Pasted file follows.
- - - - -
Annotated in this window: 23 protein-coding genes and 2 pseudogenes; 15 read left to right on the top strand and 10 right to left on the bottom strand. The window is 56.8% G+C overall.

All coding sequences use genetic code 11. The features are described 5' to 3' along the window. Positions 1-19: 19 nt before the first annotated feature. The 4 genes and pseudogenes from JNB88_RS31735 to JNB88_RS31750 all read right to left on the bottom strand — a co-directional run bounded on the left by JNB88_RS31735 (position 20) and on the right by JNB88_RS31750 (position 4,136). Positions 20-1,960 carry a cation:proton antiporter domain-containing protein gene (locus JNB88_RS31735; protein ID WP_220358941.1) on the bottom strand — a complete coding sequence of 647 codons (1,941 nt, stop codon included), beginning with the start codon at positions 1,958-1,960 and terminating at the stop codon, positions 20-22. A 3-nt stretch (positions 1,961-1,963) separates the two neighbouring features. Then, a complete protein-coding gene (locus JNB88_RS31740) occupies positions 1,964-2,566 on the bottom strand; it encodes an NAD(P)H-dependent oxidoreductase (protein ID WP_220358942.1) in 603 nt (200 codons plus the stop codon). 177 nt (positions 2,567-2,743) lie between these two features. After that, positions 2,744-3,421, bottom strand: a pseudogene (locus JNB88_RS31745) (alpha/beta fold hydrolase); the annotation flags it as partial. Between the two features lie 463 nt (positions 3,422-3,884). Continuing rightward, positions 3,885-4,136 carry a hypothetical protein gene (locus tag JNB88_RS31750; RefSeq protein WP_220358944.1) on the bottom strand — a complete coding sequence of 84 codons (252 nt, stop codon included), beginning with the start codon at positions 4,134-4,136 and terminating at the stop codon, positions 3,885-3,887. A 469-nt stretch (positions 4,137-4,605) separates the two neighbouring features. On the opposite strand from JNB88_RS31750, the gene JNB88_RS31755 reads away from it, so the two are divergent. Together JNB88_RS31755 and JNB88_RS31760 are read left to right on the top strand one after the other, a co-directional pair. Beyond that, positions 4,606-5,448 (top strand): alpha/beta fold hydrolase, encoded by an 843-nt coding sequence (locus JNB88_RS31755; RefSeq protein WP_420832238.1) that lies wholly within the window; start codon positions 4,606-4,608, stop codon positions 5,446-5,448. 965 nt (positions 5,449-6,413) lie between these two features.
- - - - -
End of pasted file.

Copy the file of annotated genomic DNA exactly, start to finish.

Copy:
Annotated in this window: 23 protein-coding genes and 2 pseudogenes; 15 read left to right on the top strand and 10 right to left on the bottom strand. The window is 56.8% G+C overall.

All coding sequences use genetic code 11. The features are described 5' to 3' along the window. Positions 1-19: 19 nt before the first annotated feature. The 4 genes and pseudogenes from JNB88_RS31735 to JNB88_RS31750 all read right to left on the bottom strand — a co-directional run bounded on the left by JNB88_RS31735 (position 20) and on the right by JNB88_RS31750 (position 4,136). Positions 20-1,960 carry a cation:proton antiporter domain-containing protein gene (locus JNB88_RS31735; protein ID WP_220358941.1) on the bottom strand — a complete coding sequence of 647 codons (1,941 nt, stop codon included), beginning with the start codon at positions 1,958-1,960 and terminating at the stop codon, positions 20-22. A 3-nt stretch (positions 1,961-1,963) separates the two neighbouring features. Then, a complete protein-coding gene (locus JNB88_RS31740) occupies positions 1,964-2,566 on the bottom strand; it encodes an NAD(P)H-dependent oxidoreductase (protein ID WP_220358942.1) in 603 nt (200 codons plus the stop codon). 177 nt (positions 2,567-2,743) lie between these two features. After that, positions 2,744-3,421, bottom strand: a pseudogene (locus JNB88_RS31745) (alpha/beta fold hydrolase); the annotation flags it as partial. Between the two features lie 463 nt (positions 3,422-3,884). Continuing rightward, positions 3,885-4,136 carry a hypothetical protein gene (locus tag JNB88_RS31750; RefSeq protein WP_220358944.1) on the bottom strand — a complete coding sequence of 84 codons (252 nt, stop codon included), beginning with the start codon at positions 4,134-4,136 and terminating at the stop codon, positions 3,885-3,887. A 469-nt stretch (positions 4,137-4,605) separates the two neighbouring features. On the opposite strand from JNB88_RS31750, the gene JNB88_RS31755 reads away from it, so the two are divergent. Together JNB88_RS31755 and JNB88_RS31760 are read left to right on the top strand one after the other, a co-directional pair. Beyond that, positions 4,606-5,448 (top strand): alpha/beta fold hydrolase, encoded by an 843-nt coding sequence (locus JNB88_RS31755; RefSeq protein WP_420832238.1) that lies wholly within the window; start codon positions 4,606-4,608, stop codon positions 5,446-5,448. 965 nt (positions 5,449-6,413) lie between these two features.